non-dairy milk

Okay, let’s talk about non-dairy milk. I never liked milk. I wonder what it would be like to really want to drink milk. Actually, I don’t. I do like coffee though (I’ll revisit this subject later) and I generally prefer my coffee with some sort of milk substitute. For the longest time I relied on soy milk because it was the most commonly available option. The truth is, I really like soy milk. I still wouldn’t really want to drink a glass straight, but the thought doesn’t gross me out either. In the past year I’ve added a lot of almond milk and on occasion rice milk into the mix. I’m not as big a fan of the rice milk as it is not quite thick enough and a little too sweet. Almond milk, on the other hand, is great and makes some intense latte foam.

On a recent visit to Vinh Loi Tofu, I thought I’d get some of their freshly made soy milk, just to try. I figured, before I mixed it in with my coffee or cooked something with it, I should probably taste it, just in case. Do you know what fresh soy milk tastes like? It tastes like soybeans. Like raw tofu, except sweeter. This might sound kind of gross, but it’s not. It’s actually pretty refreshing. It was definitely a change from the standard vanilla soy milk  that I usually get. I think it would be extra good for a shake or something, to give it a little bit extra flavor. More than that, I love that it is fresh and only has three ingredients…water, soybeans and sugar. There was also a non-sugar version and a crazy green one that I’m not really sure what it was (if anyone could enlighten me I would be grateful). It made me want to try and make some of my own soy milk, or tofu even!

What kind of non-dairy milk do you like?

Four years of being vegan

carrot cake cupcake

Happy veganniversary to me! Today celebrates the four year anniversary of me being vegan. I can honestly say that becoming vegan has changed my life significantly for the better and is without a doubt one of the more life altering decisions I’ve made. Though making the switch from being a vegetarian to vegan wasn’t that dramatic in and of itself, the resulting changes in my lifestyle have come to shape who I am. I find so much joy in experimenting in the kitchen and there are few things that calm me more than baking. I have made so many awesome friends in the vegan community through this little blog that really just started out as something to motivate myself.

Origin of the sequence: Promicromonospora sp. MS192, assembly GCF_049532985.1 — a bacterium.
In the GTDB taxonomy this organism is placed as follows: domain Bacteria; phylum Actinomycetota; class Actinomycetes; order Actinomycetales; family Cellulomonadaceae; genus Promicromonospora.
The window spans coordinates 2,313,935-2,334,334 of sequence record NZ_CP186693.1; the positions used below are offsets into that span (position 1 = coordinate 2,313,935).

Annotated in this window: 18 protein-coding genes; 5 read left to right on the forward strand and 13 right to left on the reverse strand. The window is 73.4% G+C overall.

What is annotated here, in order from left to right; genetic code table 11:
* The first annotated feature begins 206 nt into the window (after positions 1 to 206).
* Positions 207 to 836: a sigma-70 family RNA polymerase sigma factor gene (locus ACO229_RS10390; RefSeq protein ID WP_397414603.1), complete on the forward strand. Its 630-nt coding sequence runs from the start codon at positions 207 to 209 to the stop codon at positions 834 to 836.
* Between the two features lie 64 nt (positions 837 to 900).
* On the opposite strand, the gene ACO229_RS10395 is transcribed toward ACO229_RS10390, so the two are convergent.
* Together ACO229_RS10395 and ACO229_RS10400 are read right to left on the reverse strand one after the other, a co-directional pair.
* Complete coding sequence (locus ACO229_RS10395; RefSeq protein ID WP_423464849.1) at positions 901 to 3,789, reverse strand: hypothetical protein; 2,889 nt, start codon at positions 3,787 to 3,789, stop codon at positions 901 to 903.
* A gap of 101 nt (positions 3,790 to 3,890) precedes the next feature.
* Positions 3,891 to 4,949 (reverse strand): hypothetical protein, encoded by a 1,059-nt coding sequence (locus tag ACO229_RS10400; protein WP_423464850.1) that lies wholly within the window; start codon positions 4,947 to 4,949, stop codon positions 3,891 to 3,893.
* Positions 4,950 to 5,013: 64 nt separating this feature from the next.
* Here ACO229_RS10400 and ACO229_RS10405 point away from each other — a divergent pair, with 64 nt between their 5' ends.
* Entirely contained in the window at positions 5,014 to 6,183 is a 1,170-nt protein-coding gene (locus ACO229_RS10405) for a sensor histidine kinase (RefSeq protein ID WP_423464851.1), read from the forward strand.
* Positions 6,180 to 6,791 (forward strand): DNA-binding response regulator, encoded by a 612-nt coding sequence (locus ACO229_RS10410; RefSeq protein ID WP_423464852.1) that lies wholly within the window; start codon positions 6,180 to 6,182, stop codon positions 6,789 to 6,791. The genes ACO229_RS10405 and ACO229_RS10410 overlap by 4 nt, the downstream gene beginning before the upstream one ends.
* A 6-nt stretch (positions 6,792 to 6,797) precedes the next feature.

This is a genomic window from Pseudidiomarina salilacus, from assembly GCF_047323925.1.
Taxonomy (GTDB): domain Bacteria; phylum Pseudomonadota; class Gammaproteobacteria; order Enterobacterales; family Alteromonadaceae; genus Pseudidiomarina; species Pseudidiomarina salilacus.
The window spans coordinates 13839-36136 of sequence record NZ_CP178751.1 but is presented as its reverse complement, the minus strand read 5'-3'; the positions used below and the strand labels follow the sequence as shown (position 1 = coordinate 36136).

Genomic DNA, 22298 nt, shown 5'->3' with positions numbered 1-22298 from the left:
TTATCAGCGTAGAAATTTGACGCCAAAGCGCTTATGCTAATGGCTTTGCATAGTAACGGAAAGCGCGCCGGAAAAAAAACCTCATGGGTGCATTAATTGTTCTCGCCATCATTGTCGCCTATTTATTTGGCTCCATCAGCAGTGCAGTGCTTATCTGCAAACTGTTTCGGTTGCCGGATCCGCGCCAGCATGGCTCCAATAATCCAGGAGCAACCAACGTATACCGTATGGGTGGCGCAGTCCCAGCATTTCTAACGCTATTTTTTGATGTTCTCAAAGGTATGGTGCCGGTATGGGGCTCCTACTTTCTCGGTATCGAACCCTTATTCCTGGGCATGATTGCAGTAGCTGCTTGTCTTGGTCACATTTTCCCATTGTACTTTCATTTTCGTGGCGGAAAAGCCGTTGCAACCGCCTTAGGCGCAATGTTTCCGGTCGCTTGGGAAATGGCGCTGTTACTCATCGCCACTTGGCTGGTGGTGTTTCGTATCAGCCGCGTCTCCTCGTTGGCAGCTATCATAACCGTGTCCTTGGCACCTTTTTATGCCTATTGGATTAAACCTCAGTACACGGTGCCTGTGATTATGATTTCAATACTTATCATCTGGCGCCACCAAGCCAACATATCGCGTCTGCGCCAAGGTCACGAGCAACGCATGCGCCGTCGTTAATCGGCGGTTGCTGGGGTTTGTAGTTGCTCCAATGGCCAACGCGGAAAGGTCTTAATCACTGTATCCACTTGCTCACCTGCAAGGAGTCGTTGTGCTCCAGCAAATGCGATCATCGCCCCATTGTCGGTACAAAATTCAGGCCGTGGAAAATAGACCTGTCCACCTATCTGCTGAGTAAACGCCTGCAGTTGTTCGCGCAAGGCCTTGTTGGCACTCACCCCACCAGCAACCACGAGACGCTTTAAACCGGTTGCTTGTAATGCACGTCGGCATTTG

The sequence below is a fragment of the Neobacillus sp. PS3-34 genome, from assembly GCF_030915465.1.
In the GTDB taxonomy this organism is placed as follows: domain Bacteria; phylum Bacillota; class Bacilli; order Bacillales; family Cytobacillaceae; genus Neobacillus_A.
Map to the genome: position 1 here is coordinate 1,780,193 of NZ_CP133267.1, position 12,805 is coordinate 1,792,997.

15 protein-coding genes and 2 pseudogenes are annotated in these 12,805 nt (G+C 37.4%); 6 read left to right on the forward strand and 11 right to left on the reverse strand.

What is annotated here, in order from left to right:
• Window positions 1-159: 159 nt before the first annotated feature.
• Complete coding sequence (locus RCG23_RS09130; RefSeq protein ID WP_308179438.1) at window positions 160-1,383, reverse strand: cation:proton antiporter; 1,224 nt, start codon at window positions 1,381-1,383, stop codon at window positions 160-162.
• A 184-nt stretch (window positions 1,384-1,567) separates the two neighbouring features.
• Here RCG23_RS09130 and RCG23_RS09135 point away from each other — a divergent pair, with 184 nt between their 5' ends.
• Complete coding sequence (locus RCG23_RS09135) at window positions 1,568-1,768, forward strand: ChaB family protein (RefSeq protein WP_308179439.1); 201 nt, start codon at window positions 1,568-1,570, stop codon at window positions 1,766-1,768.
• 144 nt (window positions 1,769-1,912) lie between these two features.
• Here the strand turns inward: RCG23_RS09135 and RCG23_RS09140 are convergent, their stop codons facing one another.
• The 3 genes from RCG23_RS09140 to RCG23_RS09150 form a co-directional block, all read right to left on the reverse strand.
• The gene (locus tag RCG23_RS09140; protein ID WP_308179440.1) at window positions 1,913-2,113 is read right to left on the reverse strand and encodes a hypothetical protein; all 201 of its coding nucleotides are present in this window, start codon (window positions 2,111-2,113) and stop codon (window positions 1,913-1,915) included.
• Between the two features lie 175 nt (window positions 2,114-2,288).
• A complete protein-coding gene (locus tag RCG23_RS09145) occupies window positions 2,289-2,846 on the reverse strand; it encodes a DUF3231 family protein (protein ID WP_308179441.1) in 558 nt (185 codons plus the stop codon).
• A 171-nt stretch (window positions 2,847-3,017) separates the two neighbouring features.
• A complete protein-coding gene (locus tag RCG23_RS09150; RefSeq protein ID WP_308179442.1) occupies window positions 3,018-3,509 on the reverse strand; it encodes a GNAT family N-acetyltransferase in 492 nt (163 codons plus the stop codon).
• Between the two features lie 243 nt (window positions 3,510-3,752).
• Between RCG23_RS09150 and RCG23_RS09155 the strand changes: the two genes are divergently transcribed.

In the past four years I’ve learned to be proud of my choice to be vegan as the more I learn, the more it is reinforced in my mind that it is undoubtedly the best option. Whereas I used to shy away from conversations with non-vegans on the issue, I’m now happy to point out many of the benefits  of veganism and even happier to tell people about all the really amazing vegan food and restaurants out there.

Every day I try to be a better vegan. This means not only trying to eat a diverse diet (it is even easier now than ever to get vegan junk food) but also being conscious of my choices outside of what I eat. I do the best I can without driving myself crazy. In a world where nearly everything is processed and manufactured it’s not always possible to know every element of the production of an item, but I try my best to be aware.

I’m so glad that I get to be a vegan blogger, a vegan baker, a vegan filmmaker, a vegan cyclist. I’m so happy that I’ve met so many of you and learned so much from your vegan adventures. So I insist, celebrate with me and go eat something damn delicious, because nothing tastes better than being vegan.

Graham crackers revisited

Not the type to let a kitchen mishap get me down, I had to try my hand again at graham crackers. I scoured the web for tips and info but settled with two of the highest ranking of recipes, one vegan and one not. There were elements of each that I liked but neither seemed to be exactly what I was looking for. What I came up with was a strange amalgamation of the two, with a hint of my own laziness thrown in there.

Surprisingly, they came out really well. They’re a little more cookie-like than store bought grahams but in the best of ways. The molasses in the sugar gives them a rich flavor that pairs perfectly with the cinnamon. They have a great crispy crunch but aren’t hard. Though the whole thing was a bit intimidating, it was well worth it.

Vegan Graham Crackers

2 1/2 cup graham flour

2 Tbsp all purpose flour

1/2 tsp baking powder

1/2 tsp baking soda

3/4 tsp sea salt

1 cup dark brown sugar

1/2 tsp cinnamon

3 1/2 Tbsp Earth Balance chopped into small cubes and frozen